One of Palmer or Dack will have to play in an un-preferred wide role, the most likely candidate is Dack as he played a handful of games in this role last season. Aside from these two players the Blackburn defence is strong and dependable and will likely be key to the survival campaign. Blackburn will be a tough opposition, but are probably lacking the quality to achieve as much as some are suggesting they will


  • Pre-season record: P7 W4 D2 L1 GF11 GA5
  • Last season finish: 4th (League One Play-off Winners)

Paul Warne did an excellent job to help Rotherham recover from one of the worst relegation seasons the second tier has seen and bounce back up at first time of asking. But the likelihood of him being able to top this by keeping the Millers in the division is unlikely and is dependent on the (lack of) ability of other sides.

Rotherham have lined up in a 442 for the majority of preseason and manager Warne has already established his intentions to make sure sides don’t enjoy playing the Millers. There will be no guarantee of excitement in South Yorkshire, but a pragmatic approach and some luck in the form of Bolton and Reading will keep Rotherham in the Championship for another year.



  • Pre-season record: P5 W2 D2 L1 GF6 GA5
  • Last season finish: 21st

Bolton are bad, so so so bad. They managed to narrowly outperform their xG for the final half of last season culminating in survival during added time in the final game of the season. No side gave up as much xG as Bolton last time around and their attack was ineffectual at best. The signing of Josh Magennis, whilst being an experienced scorer in the EFL, is not going to add the defensive improvement required. And the signings of ex-Stoke player Marc Wilson and Jack Hobbs don’t strike many pundits with confidence.

Phil Parkinson has set his side up in a 442/4411 in preseason and it is clear that the focus is on quick direct transitions in the counter attack. The system is likely to be weak for two main reasons. First, a poor defensive side is actively encouraging the opposition to come forward and retain possession. Secondly, the system looks vulnerable to counter-pressing and problem Stoke are familiar with seeing as we gave up the most shots in the league within 20 seconds of losing possession in the oppositions half.

It appears that Marc Wilson will have another season of complaining about defensive training ahead of him.

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  • Pre-season record: P8 W5 D1 L2 GF15 GA9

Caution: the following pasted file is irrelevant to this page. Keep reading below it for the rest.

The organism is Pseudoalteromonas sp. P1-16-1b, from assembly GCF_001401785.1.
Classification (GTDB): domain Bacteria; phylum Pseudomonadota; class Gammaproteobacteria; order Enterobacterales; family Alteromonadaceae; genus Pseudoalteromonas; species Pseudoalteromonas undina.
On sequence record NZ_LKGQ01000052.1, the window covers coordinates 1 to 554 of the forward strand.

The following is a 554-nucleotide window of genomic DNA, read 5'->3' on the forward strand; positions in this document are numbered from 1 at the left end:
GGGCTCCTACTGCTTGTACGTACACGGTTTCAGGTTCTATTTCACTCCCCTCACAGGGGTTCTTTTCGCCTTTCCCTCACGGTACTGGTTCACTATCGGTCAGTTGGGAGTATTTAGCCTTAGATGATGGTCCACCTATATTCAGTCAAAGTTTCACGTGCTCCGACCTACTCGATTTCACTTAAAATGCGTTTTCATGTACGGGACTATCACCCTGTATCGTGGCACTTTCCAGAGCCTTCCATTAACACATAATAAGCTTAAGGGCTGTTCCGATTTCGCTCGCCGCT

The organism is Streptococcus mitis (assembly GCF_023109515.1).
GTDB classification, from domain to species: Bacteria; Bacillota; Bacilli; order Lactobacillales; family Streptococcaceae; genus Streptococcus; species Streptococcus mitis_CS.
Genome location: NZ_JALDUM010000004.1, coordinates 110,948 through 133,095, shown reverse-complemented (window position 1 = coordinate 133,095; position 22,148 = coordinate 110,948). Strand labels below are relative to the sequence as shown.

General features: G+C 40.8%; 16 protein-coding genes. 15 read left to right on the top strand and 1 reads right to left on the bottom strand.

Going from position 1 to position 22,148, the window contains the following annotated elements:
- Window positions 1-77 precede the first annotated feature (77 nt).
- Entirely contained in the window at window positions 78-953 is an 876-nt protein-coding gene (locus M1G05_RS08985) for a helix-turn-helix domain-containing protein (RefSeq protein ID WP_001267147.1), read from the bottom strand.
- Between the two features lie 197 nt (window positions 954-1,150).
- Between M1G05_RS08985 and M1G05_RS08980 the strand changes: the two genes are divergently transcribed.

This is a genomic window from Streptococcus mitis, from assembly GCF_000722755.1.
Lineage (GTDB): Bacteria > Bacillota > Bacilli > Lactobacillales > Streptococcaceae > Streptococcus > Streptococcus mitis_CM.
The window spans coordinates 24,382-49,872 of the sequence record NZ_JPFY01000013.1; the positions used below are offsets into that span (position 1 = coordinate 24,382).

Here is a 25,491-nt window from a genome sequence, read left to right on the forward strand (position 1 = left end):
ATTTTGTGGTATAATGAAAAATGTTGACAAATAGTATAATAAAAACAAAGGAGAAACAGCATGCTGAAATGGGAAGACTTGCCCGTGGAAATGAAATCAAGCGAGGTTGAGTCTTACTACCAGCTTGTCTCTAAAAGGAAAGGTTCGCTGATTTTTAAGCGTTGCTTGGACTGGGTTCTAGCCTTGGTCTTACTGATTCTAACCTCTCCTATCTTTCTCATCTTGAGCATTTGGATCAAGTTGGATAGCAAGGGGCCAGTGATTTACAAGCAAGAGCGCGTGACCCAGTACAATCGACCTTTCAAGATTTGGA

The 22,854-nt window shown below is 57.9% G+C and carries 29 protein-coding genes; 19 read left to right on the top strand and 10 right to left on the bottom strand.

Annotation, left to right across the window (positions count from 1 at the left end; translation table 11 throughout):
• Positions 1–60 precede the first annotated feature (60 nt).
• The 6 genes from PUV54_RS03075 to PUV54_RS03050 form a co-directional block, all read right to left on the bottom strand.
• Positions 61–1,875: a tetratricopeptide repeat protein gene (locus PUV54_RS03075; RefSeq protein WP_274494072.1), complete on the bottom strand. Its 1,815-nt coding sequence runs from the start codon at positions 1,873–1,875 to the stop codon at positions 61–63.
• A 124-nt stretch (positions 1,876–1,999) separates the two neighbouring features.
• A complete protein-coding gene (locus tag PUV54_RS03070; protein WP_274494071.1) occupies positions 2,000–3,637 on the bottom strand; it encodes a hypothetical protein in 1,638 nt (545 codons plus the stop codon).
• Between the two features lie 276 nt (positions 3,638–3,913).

• Last season finish: 14th

Norwich sought to emulate Huddersfield’s success last season. No not simply by hiring the reserve manager at Dortmund, but by opening their recruitment to Europe in an attempt to unearth different talent and have continued this approach into this season. The bookies on average have Norwich placed to finish tenth in the league, but when looking at who the Canaries have lost this seems an extremely generous placing.

James Maddison, Josh Murphy and Wes Hoolahan, all no longer with the club, created 207 chances for Norwich last season. The rest of the squad in their entirety produced only 91 more chances than this (298) showing just what kind of challenge awaits Norwich. Maddison was the most creative player in the league last season, and it remains to be seen whether or not the signings of Ben Marshall and Emiliano Buendía (no me neither) can provide such a quantity of chances.

Add into this Norwich being one of the most wasteful sides in attach last season, only Birmingham took more shots per goal, and things start to look very worrying. And the signing of Jordan Rhodes cannot ease this worry. In his last three seasons Rhodes has converted 126 shots into only 14 goals, hardly the record of a prolific striker and barely above average.

Add into all of this a manager who only appears to have added very little to Norwich in terms of points and things could get ugly quick. If I were a betting man I would maybe have some money on Farke to be the first to lose his job in the league, and that would leave the beautifully tantalising prospect of Mick McCarthy getting the job.